Empowering Young Women Through Sports

Empowering Young Women Through Sports

Sports has always been a place to express one’s physical prowess. The idea of sport is a microcosm of the world at large. The sporting environment offers lessons on perseverance, work ethic, and teamwork, among other life lessons. It teaches you about time management, setting goals, and developing pathways to achieve them. Sports teaches you about your body; how to move, how different aspects of life can affect performance outcomes, and how the mind and body are connected. Sport also creates an environment for people to try new things and fail with smaller repercussions compared to the real world. This helps people to build confidence, understand themselves better, and learn to adapt and overcome adverse situations. Most importantly, it offers a path for fun and creativity that is very much lacking in the modern world.

Forever, this environment has largely been open to men only and only recently is beginning to open to women. It has taken far too long to even get to the point we’re currently at and we still have a long way to go. Why would we not want to give young women the opportunity to develop these skills and be their best selves? Although I don’t think anyone wants to prevent giving young girls these opportunities, many well-intentioned parents, may not have the answers, or the systems may not be in place to facilitate the needs of girls and young women. In addition, there also still remains antiquated thoughts around girls and women and training. This is clearly evident by the NCAA training facilities at March Madness this year for the women.

At the development level, I am frequently asked about training for people’s daughters, and they go on to tell me what they are currently doing or not doing. More often than not, it seems like coaches are afraid to train girls like athletes despite them being athletes. This is a major problem and does not benefit anyone.

When I started coaching at the college level, there was a clear distinction between the men’s side and the women’s side. The women did not go into the weight room and the football team dominated the weight room. After the first semester, this all changed. I created women’s only training times, I purchased 15kg and 20kg bars and made sure there were equal proportions of bars. Even though in the sport of weightlifting, 15kg bars are called women’s bars, we were not allowed to genderize the bars. This removed all hesitation from anyone using whichever bar they felt comfortable with, including women using the 15kg bar. The whole point was to create a culture of inclusivity and an environment that the women’s teams felt was their own and that they were equally a part of. After the initial phase of getting the women’s teams into the gym, the big changes came from programming. Previously, it was reported that they didn’t do much in the way of training. What little some did was either some bodybuilding or mostly “cardio”. My goal was to change the mindset from aesthetics and pop-media-guided exercise to training for performance.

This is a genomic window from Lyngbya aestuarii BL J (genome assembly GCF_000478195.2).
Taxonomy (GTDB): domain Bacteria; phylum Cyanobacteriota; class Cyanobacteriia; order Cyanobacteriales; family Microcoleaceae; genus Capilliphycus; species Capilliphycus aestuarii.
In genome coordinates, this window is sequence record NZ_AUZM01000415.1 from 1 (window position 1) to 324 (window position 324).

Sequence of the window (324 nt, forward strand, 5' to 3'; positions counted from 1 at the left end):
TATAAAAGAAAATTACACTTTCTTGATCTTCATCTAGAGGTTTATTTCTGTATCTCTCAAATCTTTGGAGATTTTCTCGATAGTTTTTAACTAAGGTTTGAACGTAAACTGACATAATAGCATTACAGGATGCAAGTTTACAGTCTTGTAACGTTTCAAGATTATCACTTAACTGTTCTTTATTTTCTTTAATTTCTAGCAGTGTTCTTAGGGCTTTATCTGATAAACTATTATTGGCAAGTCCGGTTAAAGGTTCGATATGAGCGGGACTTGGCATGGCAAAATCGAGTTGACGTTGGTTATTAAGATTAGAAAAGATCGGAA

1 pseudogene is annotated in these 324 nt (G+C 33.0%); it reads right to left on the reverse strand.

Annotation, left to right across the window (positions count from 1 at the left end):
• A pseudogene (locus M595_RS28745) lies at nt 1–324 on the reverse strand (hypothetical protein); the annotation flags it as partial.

Whether it was soccer, ice hockey, rugby, basketball, or track and field, the low-hanging fruit was strength and reducing excess work in the form of “cardio”. For us, the best first step was encouraging our women to lift weights to get strong. Strength and size are unfortunately synonymous in pop culture, but in reality, they are not. Women will not get bulky or increase mass and look like Arnie no matter how hard they try. They will not stiffen up nor slow down either. In actuality, strength is a major differentiating factor between the sub-elite and the elite in women’s sports. There is also a lot of research demonstrating that stronger athletes are less likely to be injured and if they are injured, it is likely less catastrophic (season-ending) compared to their weaker counterparts. Simply by being stronger you will increase speed, power, durability, and even your endurance!

The other component was reducing the excess work in the form of “cardio.” I continue to put “cardio” in air quotes because I hate the term. Cardio indicates a lack of intention. Cardio is like exercising rather than training; it indicates no purpose. Athletes train and they have conditioning work or energy system development (ESD) work that has a specific purpose in mind. It is not simply to just go jogging for 20-30 mins or complete a 5k or a 10k run. Instead, there should be a target or goal with each session which is dependent upon an individual’s strengths and weaknesses, the micro-, meso-, and macrocycle timing as well. So we took out all excess, pointless runs, and we replaced them with specific volumes and ranges of tempo running combined with increased speed work to increase their speed reserve.

Speed Reserve

Simply by increasing strength numbers and organizing their conditioning to have a purpose, we saw performance increase significantly in those that did the work. When coaches start to train young women and girls like the athletes that they are, they will begin to see the field elevate to new levels. Currently in women’s sports, because the grassroots infrastructure and systems are still being developed, there is a ton of opportunity for girls to find the right coach(es) and train appropriately. If someone ever tells you “don’t be too strong” or “do more cardio” or “don’t that, you’ll get too big” run for the hills!

Train like the athlete you want to be. Ask questions from the experts in the field. Continue to seek out knowledge. Develop your strength, power, and speed. Sprinkle in some specific conditioning work and become unstoppable on the field, court, ice, or wherever your domain is. We are here to support you on this journey. Ask us how.

~ Khyl